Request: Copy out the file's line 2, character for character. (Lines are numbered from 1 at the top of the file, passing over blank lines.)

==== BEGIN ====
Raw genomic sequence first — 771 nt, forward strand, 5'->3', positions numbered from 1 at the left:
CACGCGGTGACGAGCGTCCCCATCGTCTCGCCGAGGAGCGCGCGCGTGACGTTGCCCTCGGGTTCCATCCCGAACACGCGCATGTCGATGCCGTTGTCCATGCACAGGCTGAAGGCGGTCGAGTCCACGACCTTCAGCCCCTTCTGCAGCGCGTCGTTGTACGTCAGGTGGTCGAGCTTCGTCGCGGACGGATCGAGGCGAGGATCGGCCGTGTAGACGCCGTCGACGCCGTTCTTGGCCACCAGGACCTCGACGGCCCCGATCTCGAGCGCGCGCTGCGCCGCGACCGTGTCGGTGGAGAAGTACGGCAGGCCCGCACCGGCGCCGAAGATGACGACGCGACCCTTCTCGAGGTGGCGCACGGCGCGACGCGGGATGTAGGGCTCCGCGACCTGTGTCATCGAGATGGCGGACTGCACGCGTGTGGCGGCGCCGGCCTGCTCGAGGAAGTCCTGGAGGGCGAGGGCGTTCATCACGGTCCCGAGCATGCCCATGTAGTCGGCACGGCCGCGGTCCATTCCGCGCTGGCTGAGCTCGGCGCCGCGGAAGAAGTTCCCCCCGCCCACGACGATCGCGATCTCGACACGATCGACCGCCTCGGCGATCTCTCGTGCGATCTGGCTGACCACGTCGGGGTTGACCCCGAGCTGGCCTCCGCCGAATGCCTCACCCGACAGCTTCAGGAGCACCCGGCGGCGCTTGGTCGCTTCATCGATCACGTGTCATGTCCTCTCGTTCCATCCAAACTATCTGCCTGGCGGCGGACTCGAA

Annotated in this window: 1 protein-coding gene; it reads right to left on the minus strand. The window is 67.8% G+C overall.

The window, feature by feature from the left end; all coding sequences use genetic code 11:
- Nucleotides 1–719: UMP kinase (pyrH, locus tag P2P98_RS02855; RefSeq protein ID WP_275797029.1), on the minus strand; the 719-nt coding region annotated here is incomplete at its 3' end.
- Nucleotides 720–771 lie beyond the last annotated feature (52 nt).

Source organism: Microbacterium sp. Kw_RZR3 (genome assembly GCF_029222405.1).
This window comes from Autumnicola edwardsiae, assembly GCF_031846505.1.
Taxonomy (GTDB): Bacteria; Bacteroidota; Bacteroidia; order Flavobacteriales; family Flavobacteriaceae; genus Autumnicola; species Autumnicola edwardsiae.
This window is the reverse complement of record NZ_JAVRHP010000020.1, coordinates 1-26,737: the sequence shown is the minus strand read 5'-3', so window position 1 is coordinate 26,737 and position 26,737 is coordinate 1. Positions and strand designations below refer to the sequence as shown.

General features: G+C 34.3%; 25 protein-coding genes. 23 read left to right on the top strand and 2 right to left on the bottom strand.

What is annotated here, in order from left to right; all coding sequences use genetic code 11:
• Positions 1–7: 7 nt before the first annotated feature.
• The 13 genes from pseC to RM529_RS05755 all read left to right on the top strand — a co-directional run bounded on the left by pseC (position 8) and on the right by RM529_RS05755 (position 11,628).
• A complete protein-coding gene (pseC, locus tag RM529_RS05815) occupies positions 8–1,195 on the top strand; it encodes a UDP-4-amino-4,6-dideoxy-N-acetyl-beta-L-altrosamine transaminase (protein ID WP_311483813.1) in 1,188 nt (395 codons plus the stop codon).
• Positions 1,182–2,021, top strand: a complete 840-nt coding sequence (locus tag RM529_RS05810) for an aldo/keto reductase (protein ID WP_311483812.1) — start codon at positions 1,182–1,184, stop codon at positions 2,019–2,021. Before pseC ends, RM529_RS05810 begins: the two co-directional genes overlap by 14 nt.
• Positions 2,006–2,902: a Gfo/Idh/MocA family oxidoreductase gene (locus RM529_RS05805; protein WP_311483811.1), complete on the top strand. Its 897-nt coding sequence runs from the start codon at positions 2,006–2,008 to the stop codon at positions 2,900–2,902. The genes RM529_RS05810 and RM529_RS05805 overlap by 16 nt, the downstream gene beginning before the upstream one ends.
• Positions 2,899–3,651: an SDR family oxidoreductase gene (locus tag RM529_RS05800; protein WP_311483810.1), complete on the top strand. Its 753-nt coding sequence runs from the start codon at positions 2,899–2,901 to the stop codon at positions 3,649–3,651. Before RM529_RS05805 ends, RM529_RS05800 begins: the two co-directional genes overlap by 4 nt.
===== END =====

CACGCGGTGACGAGCGTCCCCATCGTCTCGCCGAGGAGCGCGCGCGTGACGTTGCCCTCGGGTTCCATCCCGAACACGCGCATGTCGATGCCGTTGTCCATGCACAGGCTGAAGGCGGTCGAGTCCACGACCTTCAGCCCCTTCTGCAGCGCGTCGTTGTACGTCAGGTGGTCGAGCTTCGTCGCGGACGGATCGAGGCGAGGATCGGCCGTGTAGACGCCGTCGACGCCGTTCTTGGCCACCAGGACCTCGACGGCCCCGATCTCGAGCGCGCGCTGCGCCGCGACCGTGTCGGTGGAGAAGTACGGCAGGCCCGCACCGGCGCCGAAGATGACGACGCGACCCTTCTCGAGGTGGCGCACGGCGCGACGCGGGATGTAGGGCTCCGCGACCTGTGTCATCGAGATGGCGGACTGCACGCGTGTGGCGGCGCCGGCCTGCTCGAGGAAGTCCTGGAGGGCGAGGGCGTTCATCACGGTCCCGAGCATGCCCATGTAGTCGGCACGGCCGCGGTCCATTCCGCGCTGGCTGAGCTCGGCGCCGCGGAAGAAGTTCCCCCCGCCCACGACGATCGCGATCTCGACACGATCGACCGCCTCGGCGATCTCTCGTGCGATCTGGCTGACCACGTCGGGGTTGACCCCGAGCTGGCCTCCGCCGAATGCCTCACCCGACAGCTTCAGGAGCACCCGGCGGCGCTTGGTCGCTTCATCGATCACGTGTCATGTCCTCTCGTTCCATCCAAACTATCTGCCTGGCGGCGGACTCGAA